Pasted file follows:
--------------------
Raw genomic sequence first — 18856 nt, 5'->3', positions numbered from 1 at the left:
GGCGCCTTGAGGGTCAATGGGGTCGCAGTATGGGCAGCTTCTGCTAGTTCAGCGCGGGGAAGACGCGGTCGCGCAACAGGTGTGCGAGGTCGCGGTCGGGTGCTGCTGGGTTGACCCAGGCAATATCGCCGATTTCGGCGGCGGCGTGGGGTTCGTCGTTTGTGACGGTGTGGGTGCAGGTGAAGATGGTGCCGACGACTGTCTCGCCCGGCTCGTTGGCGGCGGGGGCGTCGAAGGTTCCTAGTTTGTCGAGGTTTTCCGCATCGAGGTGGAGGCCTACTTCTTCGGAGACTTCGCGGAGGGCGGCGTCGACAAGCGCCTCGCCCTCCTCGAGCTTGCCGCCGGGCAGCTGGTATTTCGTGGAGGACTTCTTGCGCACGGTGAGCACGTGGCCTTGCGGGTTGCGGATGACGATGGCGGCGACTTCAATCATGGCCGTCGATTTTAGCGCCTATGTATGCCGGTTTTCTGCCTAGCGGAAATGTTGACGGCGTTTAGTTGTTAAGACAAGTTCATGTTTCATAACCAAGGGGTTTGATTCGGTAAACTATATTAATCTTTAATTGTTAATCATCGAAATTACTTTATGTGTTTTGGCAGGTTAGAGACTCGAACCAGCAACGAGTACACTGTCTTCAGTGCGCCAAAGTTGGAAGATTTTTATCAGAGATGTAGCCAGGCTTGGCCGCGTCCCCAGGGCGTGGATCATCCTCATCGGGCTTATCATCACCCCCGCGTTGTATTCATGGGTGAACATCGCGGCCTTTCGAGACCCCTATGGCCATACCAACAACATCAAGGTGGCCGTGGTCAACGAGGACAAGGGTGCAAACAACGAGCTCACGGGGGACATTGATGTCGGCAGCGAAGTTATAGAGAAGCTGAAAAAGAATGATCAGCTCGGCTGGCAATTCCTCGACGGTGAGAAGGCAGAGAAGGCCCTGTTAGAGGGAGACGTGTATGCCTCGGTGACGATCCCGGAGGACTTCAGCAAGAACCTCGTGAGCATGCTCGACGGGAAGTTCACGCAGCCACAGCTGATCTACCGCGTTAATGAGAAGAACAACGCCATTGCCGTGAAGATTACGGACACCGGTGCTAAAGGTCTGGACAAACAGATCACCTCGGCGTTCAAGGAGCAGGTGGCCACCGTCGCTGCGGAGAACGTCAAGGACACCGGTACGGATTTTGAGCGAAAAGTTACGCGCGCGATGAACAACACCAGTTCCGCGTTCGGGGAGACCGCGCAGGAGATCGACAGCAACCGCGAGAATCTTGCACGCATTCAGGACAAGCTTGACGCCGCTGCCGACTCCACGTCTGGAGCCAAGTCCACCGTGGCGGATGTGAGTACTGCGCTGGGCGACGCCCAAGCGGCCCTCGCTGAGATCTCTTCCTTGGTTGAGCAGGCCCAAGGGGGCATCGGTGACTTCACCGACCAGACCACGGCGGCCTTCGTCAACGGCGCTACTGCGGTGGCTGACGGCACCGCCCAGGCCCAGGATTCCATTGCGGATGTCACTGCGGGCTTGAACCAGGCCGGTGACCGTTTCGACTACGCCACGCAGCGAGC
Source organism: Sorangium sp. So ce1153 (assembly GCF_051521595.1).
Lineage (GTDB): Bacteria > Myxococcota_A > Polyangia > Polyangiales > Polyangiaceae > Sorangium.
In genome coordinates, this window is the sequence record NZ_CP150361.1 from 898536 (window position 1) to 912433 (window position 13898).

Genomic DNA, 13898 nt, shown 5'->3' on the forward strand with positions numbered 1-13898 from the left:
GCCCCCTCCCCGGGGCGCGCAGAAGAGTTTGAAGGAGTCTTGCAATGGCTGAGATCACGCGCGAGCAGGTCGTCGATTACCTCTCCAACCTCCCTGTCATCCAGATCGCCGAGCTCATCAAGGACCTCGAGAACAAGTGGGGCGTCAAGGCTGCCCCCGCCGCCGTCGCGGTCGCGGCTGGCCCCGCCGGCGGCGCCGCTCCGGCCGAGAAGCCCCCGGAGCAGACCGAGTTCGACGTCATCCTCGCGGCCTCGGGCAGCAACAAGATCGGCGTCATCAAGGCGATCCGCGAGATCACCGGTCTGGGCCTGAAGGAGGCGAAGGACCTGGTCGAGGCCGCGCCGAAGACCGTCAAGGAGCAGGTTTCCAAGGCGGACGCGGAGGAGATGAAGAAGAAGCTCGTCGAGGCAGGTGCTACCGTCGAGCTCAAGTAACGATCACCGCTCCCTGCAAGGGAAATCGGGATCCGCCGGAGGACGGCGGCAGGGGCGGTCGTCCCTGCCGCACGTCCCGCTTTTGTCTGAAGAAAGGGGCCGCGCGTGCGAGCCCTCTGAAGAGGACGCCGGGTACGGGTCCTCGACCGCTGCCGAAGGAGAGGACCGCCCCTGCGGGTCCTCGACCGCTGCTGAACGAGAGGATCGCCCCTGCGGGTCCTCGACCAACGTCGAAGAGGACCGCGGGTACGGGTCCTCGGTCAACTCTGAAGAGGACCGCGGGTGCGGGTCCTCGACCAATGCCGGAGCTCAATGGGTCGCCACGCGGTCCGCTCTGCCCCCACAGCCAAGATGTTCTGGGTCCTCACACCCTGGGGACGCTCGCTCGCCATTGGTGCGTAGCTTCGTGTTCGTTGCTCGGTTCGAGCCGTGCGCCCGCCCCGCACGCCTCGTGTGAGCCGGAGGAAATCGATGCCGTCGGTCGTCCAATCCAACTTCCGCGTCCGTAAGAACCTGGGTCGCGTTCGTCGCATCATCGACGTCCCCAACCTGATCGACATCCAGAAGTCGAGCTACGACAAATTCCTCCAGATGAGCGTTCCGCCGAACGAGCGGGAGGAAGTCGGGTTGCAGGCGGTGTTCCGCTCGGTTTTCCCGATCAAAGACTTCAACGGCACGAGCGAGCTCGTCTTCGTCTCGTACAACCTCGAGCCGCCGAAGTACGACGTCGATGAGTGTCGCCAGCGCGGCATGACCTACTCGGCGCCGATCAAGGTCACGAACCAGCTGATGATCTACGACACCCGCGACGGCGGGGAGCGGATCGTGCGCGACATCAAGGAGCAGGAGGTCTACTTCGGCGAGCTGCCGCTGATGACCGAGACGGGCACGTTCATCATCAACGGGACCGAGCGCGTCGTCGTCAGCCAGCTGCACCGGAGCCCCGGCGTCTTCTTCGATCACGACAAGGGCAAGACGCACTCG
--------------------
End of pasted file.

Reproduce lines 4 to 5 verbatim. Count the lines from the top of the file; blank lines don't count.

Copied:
Lineage (GTDB): Bacteria > Myxococcota_A > Polyangia > Polyangiales > Polyangiaceae > Sorangium.
In genome coordinates, this window is the sequence record NZ_CP150361.1 from 898536 (window position 1) to 912433 (window position 13898).